The pretrial killing of Lee Harvey Oswald by Jack Ruby did sustained and perhaps irrevocable damage to the liberal movement in American politics. That’s because, as perceptively noted by James Piereson in 2007:
“If Ruby had not intervened, Oswald probably would have tried to stage some kind of ‘show’ trial in which Kennedy’s policies in Cuba would have been raised as a central issue. Oswald proudly acknowledged that he was a Communist. If the case had been brought to trial, Oswald would have certainly been convicted. In that case, it would have been far more difficult for liberals and the Kennedy family to maintain that JFK was killed because of his support for civil rights. There would have been less talk of conspiracies; less anti-Americanism from the left; perhaps it would have further reinforced the anti-communism of post-war liberalism. There is no question that Ruby changed the equation a great deal.”
In the wake of the attempted assassination of Democratic Rep. Gabrielle Giffords, commentators on both the left and the right have noted the parallels to the Kennedy assassination. On the left, claims about “right-wing” speech creating an atmosphere of danger cropped up immediately. On the right, it was noted that this was exactly what the left did after Kennedy’s death, and that in both cases there was no evidentiary standing for the claim.
Far more important to the story is the way in which the tragedy revealed not how leftists feel about the right—that much we know by the multitude of times well-known leftists publicly wished death on prominent Republicans—but how they feel about this country. Piereson, author of Camelot and the Cultural Revolution: How the Assassination of John F. Kennedy Shattered American Liberalism, noted that because to liberals the nation at large was responsible for the death of the president, the tragedy revealed the evil lurking beneath the surface of the American people.
And nothing, not even the Sept. 11 terror attacks, could dent the armor of disdain liberals wore when talking about the United States:
“In particular, some felt that the attacks might drive out of our politics the tone of anti-Americanism that had been a key feature of the American Left from the 1960s forward. That did not really happen. The liberal movement today remains far more the product of the 1960s than of the terrorist attacks and their aftermath. Indeed, the terrorist attacks now seem to have had very little effect on the thinking of American liberals who view the war on terror and the war in Iraq through the lenses of the Vietnam War. That is not true of conservatives. In that sense, the terrorist attacks have simply deepened the divide between liberals and conservatives. What is surprising, then, is what little enduring effect the terrorist attacks have had, particularly for liberals.”
The left has thus far strenuously avoided seeking the shooter’s true motives because, at an elementary level, the left doesn’t really blame the shooter. They blame the “aura of hate,” as New Jersey Democrat Bill Pascrell described it, then despicably implicating Fox News in an interview with the Bergen Record. And no, leftists are not only faulting Republicans when they talk this way. After all, a recent Gallup poll showed that more than 50 percent of the tea party’s members are not registered Republicans.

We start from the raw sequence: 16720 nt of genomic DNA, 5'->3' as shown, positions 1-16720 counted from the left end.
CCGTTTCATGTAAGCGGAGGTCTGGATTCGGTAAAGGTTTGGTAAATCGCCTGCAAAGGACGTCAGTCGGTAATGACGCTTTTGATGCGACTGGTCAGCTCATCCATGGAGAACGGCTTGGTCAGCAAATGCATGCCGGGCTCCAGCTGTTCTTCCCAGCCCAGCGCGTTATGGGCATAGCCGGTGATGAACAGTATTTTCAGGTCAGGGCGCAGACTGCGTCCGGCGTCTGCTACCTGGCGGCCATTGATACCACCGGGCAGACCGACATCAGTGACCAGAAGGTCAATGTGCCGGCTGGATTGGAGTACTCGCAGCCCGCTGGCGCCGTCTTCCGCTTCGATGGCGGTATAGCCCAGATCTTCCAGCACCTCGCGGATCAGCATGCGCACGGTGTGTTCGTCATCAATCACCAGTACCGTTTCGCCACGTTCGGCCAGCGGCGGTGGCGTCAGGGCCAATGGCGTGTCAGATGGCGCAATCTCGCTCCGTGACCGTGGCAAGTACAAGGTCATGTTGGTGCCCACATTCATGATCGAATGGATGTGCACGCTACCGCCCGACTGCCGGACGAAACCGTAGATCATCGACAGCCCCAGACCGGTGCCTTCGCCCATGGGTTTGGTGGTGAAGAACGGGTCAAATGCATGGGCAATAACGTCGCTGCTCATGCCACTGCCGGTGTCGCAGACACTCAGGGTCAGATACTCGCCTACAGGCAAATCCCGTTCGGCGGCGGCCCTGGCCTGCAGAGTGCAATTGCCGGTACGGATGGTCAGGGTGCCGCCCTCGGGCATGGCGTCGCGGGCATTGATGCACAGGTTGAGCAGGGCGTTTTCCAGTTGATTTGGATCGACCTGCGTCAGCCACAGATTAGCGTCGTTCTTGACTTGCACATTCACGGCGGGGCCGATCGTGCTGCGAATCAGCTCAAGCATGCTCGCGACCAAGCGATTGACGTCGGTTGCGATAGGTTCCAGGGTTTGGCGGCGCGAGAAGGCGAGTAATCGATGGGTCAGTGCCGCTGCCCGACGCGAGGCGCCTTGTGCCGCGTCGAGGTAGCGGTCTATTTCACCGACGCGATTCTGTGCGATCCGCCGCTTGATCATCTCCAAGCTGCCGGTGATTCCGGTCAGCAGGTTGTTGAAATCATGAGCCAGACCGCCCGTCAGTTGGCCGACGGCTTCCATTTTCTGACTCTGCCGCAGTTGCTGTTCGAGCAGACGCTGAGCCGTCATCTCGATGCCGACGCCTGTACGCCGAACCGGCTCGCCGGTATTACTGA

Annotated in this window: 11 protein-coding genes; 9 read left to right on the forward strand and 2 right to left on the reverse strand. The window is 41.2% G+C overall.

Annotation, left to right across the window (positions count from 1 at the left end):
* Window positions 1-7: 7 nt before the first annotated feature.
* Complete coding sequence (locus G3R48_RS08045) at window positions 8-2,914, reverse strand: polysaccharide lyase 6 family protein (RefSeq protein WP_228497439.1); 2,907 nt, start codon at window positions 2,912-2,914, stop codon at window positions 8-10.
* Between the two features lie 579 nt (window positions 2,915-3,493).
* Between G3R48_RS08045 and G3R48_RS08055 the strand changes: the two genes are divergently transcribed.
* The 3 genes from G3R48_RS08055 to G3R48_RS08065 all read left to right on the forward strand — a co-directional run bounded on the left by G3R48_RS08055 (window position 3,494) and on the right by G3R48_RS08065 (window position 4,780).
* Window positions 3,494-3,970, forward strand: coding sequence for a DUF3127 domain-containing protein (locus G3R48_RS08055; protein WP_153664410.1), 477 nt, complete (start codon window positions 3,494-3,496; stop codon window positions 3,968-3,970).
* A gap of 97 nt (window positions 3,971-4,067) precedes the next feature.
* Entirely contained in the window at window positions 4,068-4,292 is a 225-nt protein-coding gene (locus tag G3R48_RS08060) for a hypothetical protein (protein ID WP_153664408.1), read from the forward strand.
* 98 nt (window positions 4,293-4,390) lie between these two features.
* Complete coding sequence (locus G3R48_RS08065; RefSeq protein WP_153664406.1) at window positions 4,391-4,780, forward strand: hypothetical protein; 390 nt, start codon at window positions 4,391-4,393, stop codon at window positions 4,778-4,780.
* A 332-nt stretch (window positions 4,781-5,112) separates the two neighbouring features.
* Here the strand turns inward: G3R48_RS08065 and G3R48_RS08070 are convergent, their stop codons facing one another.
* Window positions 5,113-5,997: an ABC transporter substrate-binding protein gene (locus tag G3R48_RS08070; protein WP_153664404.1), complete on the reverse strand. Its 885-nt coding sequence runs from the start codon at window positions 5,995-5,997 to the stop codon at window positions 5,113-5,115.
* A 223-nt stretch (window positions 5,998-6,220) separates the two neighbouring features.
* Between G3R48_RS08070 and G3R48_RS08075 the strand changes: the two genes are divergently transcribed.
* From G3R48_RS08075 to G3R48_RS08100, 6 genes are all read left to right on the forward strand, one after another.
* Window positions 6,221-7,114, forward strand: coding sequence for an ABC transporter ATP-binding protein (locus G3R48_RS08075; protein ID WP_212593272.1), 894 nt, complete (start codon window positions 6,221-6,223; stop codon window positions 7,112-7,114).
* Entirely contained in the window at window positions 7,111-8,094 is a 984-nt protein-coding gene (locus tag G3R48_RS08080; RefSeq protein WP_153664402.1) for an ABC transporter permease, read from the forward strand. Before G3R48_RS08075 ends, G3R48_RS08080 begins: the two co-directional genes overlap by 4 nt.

That doesn’t mean they are not conservative on some issues, as Greg Sargent correctly noted, but that’s the point. Daily Kos founder Markos Moulitsas put a bulls-eye on Giffords precisely because she’s a moderate Democrat. (This in no way should be taken as implicating Markos in what happened to Giffords; I’m simply illustrating that moderate Democrats are not exempted from liberal fury.)
This, at least in part, explains the reaction from the left at the suggestion of American Exceptionalism. When National Review published a cover story on the concept, The New Republic reacted with horror, advising that, as they understood it, the NR article’s premise “should disgust all historically informed citizens.” When Marco Rubio won his Florida Senate seat trumpeting American Exceptionalism, Peter Beinart ranted about such a “lunatic notion.” The Weekly Standard’s Andrew Ferguson got a chuckle out of Michael Kinsley’s Politico column titled “U.S. is not greatest country ever.” (Take that Senator Rubio.)
The left simply doesn’t much care for the idea that the U.S. is essentially a source of good in the world, because most leftists believe the opposite: the U.S. is innately malevolent. The left doesn’t actually oppose creating a “climate of hate,” as long as the hate is directed at the right person or institution. As if to underscore this point, and the statement by Piereson that even in the wake of 9/11 liberals have remained unchanged, in 2004 The New Republic’s Jonathan Chait wrote a column called “The Case For Bush Hatred.” He was admittedly attempting to create an atmosphere of hate.
Aside from being the magnum opus of leftist anti-intellectualism, Chait’s article was a perfect example of why the left’s accusations in the Giffords shooting were so disingenuous.
Before he passed away, Ted Sorensen, the late speechwriter for John F. Kennedy, named Barack Obama as heir to his former boss. His comparisons were actually quite reasonable, but the description of Sorensen as he spoke to the U.K. Telegraph caught my attention (emphasis mine): “Ted Sorensen, 79, Mr Kennedy’s chief speechwriter, slipped into the present tense as he was transported back to 1960, when another youthful senator espousing hope and change was being written off by the Establishment.”
For the left, it is always the 1960s. And it is always America’s fault.